Last week, we published an article titled “The Real Reasons your Employees are Leaving You” and it was pretty popular. In fact, while many of you reading this right now are talent acquisition professionals (meaning recruiters, staffing pros, Human Resources workers or some other “personnel” type), many of the comments we got were from employees themselves, agreeing with some of our assessments (see the full article here).
We also received an infographic from Bolt Insurance, that talks about the very same issues and presents us with some new startling statistics from well-known companies like Gallup and The American Psychological Association.
One of the most interesting tidbits states that for an employee making $8 per hour, the cost of turnover is $5,500! That was surprising to me, especially since it would take said employee 17 weeks to earn that much. A senior-level exec, according to the infographic, costs the organization 400 percent their annual salary. Bam!
So, if money is the reason that employers should care about retention (it isn’t, but it gets their attention), then isn’t money the reason that employees leave? Not necessarily, sayeth this set of stats. Here are the reasons, from most common…to least.
Too much and not enough. At 43 percent each, tied for first place “heavy workload” and “few opportunities for advancement and growth” point out a bit of a dichotomy for employers and employees. As unemployment has gone up, turnover has decreased, but that only makes the workload heavier for employees who remain. But with budgets tight, promotions and room to grow within companies have shrunk, leaving those carrying the heaviest loads feeling exhausted but unchallenged.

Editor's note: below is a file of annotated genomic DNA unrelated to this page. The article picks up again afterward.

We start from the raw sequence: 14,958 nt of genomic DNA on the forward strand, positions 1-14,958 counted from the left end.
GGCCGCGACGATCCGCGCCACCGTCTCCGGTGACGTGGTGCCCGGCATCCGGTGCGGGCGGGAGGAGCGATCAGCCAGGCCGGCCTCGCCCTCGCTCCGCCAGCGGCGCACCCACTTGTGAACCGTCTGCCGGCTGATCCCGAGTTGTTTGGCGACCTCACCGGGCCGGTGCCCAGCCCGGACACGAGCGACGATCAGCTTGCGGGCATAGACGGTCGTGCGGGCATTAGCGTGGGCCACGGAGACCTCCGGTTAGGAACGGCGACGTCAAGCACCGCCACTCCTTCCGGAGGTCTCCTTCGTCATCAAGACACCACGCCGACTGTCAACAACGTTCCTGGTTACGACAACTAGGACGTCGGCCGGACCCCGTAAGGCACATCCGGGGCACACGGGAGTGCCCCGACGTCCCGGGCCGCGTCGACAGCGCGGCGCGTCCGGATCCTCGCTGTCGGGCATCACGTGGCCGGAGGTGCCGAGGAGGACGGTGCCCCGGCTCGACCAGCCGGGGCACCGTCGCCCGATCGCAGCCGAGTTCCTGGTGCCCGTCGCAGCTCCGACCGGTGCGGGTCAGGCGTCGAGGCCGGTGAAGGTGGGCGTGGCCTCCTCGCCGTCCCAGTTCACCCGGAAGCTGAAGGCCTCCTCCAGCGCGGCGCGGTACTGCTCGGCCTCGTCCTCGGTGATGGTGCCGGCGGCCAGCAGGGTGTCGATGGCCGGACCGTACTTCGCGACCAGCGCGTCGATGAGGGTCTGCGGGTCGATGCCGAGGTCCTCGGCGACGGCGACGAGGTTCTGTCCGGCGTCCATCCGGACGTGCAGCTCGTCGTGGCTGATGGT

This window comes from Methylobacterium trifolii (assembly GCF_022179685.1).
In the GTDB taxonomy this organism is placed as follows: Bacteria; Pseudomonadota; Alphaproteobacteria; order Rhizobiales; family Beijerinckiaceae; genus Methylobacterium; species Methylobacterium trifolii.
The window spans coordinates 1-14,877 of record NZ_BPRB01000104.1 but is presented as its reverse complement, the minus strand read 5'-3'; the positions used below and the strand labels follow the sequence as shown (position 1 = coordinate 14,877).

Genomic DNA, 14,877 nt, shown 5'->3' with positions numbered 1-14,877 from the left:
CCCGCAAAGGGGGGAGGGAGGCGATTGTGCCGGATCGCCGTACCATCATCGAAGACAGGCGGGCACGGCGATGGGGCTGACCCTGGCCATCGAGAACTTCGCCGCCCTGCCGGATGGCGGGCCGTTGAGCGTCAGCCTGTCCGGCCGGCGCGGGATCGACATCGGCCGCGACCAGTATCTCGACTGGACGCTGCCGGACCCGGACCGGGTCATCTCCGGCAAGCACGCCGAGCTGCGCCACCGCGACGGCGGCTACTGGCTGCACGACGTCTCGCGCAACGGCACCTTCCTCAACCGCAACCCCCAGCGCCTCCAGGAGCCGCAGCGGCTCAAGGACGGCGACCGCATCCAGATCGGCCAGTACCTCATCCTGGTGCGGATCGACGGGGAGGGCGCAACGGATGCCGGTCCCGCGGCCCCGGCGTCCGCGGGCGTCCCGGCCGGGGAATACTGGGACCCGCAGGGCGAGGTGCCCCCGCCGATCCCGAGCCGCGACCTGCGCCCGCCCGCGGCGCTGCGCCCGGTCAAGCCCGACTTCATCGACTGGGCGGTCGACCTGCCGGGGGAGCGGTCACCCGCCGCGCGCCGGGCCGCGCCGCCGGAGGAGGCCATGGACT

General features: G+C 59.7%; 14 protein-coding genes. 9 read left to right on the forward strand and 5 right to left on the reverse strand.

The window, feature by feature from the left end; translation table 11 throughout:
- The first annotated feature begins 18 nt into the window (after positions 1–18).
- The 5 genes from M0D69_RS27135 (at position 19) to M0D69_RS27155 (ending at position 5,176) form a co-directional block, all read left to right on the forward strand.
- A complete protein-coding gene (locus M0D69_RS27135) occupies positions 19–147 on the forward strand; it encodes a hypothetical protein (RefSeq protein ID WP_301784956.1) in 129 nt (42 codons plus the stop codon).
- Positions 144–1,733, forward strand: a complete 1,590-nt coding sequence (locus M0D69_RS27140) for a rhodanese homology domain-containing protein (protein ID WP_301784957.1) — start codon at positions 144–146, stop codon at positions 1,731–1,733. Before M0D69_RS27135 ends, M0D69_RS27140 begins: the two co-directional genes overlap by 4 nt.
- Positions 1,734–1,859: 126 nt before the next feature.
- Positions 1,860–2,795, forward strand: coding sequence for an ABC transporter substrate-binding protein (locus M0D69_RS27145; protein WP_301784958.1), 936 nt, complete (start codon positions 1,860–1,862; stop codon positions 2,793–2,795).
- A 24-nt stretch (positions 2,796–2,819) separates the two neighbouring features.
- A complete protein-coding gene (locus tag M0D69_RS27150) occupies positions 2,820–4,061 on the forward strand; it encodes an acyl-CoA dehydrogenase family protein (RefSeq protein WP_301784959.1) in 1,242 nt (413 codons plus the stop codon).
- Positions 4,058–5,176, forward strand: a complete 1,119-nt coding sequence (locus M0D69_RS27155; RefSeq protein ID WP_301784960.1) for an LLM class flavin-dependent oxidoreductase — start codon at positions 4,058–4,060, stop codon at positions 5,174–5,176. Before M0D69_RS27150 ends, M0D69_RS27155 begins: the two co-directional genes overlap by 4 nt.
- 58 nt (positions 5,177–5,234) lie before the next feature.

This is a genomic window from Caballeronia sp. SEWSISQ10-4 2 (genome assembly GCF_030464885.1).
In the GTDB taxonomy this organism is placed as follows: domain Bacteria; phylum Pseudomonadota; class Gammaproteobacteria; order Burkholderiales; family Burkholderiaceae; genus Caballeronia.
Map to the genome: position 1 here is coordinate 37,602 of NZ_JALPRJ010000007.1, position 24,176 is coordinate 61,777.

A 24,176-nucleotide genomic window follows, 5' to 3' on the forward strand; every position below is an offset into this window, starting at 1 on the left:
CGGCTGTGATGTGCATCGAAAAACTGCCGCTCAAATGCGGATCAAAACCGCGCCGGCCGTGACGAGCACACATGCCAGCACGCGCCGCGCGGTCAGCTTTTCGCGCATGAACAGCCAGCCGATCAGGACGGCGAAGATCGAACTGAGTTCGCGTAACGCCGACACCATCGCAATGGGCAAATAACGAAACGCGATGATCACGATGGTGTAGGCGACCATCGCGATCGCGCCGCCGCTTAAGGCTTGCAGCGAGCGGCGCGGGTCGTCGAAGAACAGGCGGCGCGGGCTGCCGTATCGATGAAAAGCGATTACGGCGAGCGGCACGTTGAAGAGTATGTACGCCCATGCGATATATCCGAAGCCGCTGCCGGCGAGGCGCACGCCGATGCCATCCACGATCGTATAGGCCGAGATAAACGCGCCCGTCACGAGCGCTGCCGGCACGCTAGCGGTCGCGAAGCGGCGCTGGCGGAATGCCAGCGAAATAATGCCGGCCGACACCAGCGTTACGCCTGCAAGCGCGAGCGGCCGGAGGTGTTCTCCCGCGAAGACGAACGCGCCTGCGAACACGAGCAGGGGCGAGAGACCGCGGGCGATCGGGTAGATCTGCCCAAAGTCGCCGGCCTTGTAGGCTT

Fast fix? Increase admin staff or hire a bunch of interns.
Long-term fix? Begin training and onboarding programs that actually work. Invest in time and cost saving technologies to reduce workload on remaining workers.
Unrealistic job expectations. Interestingly this is a separate category than “heavy workload” but came in nearly as often. Forty percent of employees feel that their bosses have unrealistic job expectations and leave as a result.
Fast fix? Change up your job descriptions to be more accurate.
Long-term fix? Begin the arduous but rewarding process of succession planning, so that upper management understands what is realistic, and what isn’t.
Long hours. Thirty-nine percent of workers stated that long hours were the reason they left. Contrast that with only 8 percent stating that flexibility was a reason for leaving their current work environment. A cursory look would indicate that while work-flex is a tiny bit important to employees, being able to have a life outside of work is what really matters.
Fast fix? Encourage employees to work from home and leave their smart phones on so they can leave at 5.
Long-term fix? Build shared work hours into your company scheduling. When people know that a project can continue after they leave, it creates an easier way to transfer the work to someone else, fostering collaboration as well as reasonable working hours.
It’s not all about the Benjamins. Fifty seven percent of employees don’t feel they receive adequate non-monetary rewards or recognition for their hard work. What the heck employers? This is like the very easiest thing to fix in the world!
Just fix it. Recognize your employees. SEE their work. Sheesh. Reward them any way you can afford to. Trips? Time off? Doughnut party? Definitely a doughnut party. Contrast this with the fact that only 22 percent cited pay and benefits as a reason to leave and you’ll see why I’m sorta ticked this is rated so high.
Check out the full infographic below: